Pension Funding Ratios Continue to Slip

October 5, 2009 ( - UBS Global Asset Management's US Pension Fund Fitness Tracker shows pension funding ratios decreased by one percentage point in the third quarter of 2009, as liabilities outperformed assets.

Overall, UBS said, the 10% increase in liabilities more than offset the 9% increase in assets which resulted in a slight decrease in a typical plan’s funding ratio for the quarter.

According to a press release, funding ratio performance in the third quarter was driven by two factors:

  • A broad-based rally across risky assets, which increased the value of the asset pool from which plan participants’ benefits are paid.
  • Lower discount rates, which led to a higher present value of pension liabilities. Corporate credit spreads narrowed significantly in addition to declining interest rates, which led to a lower corporate bond yield curve and pension discount rate.

UBS said risky assets rallied throughout the third quarter as consumer confidence rebounded and the health of the global economy showed signs of improvement. The S&P 500 Index finished the quarter significantly higher, up approximately 15%. The S&P 500 is now up almost 20% year-to-date through the third quarter; a stark contrast to 2008. For the quarter, a typical plan’s asset pool increased by approximately 9% and is now up almost 11% year-to-date.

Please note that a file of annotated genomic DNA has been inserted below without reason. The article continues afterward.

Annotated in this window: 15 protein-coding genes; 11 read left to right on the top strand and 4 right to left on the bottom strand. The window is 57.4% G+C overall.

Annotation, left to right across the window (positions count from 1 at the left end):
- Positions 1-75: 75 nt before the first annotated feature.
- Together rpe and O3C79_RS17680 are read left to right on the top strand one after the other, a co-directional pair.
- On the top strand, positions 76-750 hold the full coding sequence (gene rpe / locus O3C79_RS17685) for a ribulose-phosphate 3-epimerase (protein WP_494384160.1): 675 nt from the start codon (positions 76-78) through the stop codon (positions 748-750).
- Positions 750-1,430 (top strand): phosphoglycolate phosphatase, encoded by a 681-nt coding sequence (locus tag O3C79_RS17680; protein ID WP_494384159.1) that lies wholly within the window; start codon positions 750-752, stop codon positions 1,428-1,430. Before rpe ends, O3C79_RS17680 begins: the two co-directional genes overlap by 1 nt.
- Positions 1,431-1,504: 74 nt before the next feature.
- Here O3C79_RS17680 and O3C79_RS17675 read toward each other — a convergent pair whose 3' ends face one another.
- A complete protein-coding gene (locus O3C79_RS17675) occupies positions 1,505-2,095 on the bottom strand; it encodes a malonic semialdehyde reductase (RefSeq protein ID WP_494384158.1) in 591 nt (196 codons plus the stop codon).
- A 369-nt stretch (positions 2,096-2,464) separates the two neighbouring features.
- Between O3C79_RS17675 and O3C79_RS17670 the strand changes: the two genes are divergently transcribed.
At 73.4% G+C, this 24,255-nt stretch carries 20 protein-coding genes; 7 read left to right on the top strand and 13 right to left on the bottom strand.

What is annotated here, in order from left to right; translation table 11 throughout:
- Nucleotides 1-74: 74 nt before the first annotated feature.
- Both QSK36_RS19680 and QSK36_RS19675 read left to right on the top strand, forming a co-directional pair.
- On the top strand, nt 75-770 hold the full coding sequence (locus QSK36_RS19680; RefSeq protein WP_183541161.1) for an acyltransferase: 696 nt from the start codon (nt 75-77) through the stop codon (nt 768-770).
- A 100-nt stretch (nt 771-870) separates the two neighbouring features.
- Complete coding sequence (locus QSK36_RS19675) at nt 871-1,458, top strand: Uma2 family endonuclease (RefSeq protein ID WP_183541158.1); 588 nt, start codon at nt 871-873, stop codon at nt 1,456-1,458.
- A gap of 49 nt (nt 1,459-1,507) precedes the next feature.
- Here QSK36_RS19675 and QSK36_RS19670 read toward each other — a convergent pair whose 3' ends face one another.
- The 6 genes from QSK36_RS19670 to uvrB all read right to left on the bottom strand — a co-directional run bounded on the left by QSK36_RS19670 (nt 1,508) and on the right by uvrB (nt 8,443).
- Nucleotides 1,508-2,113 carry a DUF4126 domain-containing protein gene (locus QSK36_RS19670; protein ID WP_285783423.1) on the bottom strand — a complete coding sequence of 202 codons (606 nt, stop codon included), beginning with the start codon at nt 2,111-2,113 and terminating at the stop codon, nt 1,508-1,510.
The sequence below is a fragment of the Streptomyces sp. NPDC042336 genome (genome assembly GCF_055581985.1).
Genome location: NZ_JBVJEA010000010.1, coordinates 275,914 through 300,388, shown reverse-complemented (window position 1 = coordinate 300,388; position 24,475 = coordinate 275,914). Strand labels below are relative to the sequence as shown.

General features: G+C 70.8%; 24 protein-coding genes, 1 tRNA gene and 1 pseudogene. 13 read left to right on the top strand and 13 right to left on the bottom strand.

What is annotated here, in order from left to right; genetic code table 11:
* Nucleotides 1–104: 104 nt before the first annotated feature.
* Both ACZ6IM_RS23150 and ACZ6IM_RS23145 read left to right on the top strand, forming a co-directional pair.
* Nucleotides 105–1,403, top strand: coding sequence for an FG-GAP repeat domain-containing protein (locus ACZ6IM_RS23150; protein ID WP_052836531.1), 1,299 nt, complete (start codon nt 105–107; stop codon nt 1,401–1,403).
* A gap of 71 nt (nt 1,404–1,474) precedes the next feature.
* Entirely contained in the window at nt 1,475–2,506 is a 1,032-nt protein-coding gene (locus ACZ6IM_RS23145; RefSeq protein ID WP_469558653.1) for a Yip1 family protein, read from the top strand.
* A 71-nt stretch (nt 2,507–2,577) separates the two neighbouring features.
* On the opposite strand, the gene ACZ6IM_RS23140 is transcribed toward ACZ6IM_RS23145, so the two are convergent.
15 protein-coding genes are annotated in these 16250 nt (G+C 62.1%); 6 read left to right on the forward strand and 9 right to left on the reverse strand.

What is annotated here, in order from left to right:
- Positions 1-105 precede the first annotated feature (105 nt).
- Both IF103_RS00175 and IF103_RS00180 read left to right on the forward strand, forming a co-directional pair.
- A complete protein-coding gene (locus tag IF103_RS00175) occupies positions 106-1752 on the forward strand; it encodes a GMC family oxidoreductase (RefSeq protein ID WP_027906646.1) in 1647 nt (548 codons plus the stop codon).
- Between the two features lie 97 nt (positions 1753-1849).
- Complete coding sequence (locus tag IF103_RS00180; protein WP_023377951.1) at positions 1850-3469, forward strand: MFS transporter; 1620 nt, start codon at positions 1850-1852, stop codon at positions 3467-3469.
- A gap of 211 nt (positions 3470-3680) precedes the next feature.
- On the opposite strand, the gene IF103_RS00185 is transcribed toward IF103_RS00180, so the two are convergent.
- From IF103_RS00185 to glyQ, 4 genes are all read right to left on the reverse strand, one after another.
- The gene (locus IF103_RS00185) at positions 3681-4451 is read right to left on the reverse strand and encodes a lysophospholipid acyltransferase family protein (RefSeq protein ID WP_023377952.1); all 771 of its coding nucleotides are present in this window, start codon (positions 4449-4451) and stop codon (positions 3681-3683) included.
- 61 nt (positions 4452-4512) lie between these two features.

However, the 10-year Treasury rate decreased 21 basis points and high quality corporate bond credit spreads narrowed approximately 60 basis points during the quarter, so pension discount rates (which are based on the yield of high quality investment grade corporate bonds) for a typical pension plan decreased over 80 basis points during the quarter, which increased the present value of pension liabilities by 10%. On a year-to-date basis, liabilities are up approximately 9% but have increased over 26% since March 31.

“Despite one of the best quarterly performances for the US equity market, funded status for the typical plan weakened for the quarter as credit spread compression and lower interest rates drove liabilities higher; more than erasing the gains in risky assets,” said Aaron Meder, UBS Global Asset Management’s Head of Asset Liability Investment Solutions in the Americas, in the press release.